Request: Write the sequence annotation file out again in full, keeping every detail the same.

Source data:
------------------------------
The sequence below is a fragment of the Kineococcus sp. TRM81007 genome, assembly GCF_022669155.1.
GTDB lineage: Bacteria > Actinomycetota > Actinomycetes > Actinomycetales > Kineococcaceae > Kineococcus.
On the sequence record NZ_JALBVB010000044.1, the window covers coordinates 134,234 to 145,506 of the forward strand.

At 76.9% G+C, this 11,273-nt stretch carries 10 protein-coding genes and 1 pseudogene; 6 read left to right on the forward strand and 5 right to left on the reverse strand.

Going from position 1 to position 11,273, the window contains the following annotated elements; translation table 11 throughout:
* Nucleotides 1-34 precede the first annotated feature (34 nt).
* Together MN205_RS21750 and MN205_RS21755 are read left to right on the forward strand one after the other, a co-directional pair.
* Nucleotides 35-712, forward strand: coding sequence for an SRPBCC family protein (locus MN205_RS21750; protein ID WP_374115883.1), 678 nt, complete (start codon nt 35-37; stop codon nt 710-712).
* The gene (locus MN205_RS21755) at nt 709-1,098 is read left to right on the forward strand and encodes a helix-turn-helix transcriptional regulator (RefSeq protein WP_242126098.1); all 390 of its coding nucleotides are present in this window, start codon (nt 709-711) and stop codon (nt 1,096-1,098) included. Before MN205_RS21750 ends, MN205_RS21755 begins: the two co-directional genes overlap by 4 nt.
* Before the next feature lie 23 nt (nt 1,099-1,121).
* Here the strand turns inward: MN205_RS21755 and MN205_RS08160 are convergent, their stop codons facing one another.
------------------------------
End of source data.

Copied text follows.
The sequence below is a fragment of the Kineococcus sp. TRM81007 genome, assembly GCF_022669155.1.
GTDB lineage: Bacteria > Actinomycetota > Actinomycetes > Actinomycetales > Kineococcaceae > Kineococcus.
On the sequence record NZ_JALBVB010000044.1, the window covers coordinates 134,234 to 145,506 of the forward strand.

At 76.9% G+C, this 11,273-nt stretch carries 10 protein-coding genes and 1 pseudogene; 6 read left to right on the forward strand and 5 right to left on the reverse strand.

Going from position 1 to position 11,273, the window contains the following annotated elements; translation table 11 throughout:
* Nucleotides 1-34 precede the first annotated feature (34 nt).
* Together MN205_RS21750 and MN205_RS21755 are read left to right on the forward strand one after the other, a co-directional pair.
* Nucleotides 35-712, forward strand: coding sequence for an SRPBCC family protein (locus MN205_RS21750; protein ID WP_374115883.1), 678 nt, complete (start codon nt 35-37; stop codon nt 710-712).
* The gene (locus MN205_RS21755) at nt 709-1,098 is read left to right on the forward strand and encodes a helix-turn-helix transcriptional regulator (RefSeq protein WP_242126098.1); all 390 of its coding nucleotides are present in this window, start codon (nt 709-711) and stop codon (nt 1,096-1,098) included. Before MN205_RS21750 ends, MN205_RS21755 begins: the two co-directional genes overlap by 4 nt.
* Before the next feature lie 23 nt (nt 1,099-1,121).
* Here the strand turns inward: MN205_RS21755 and MN205_RS08160 are convergent, their stop codons facing one another.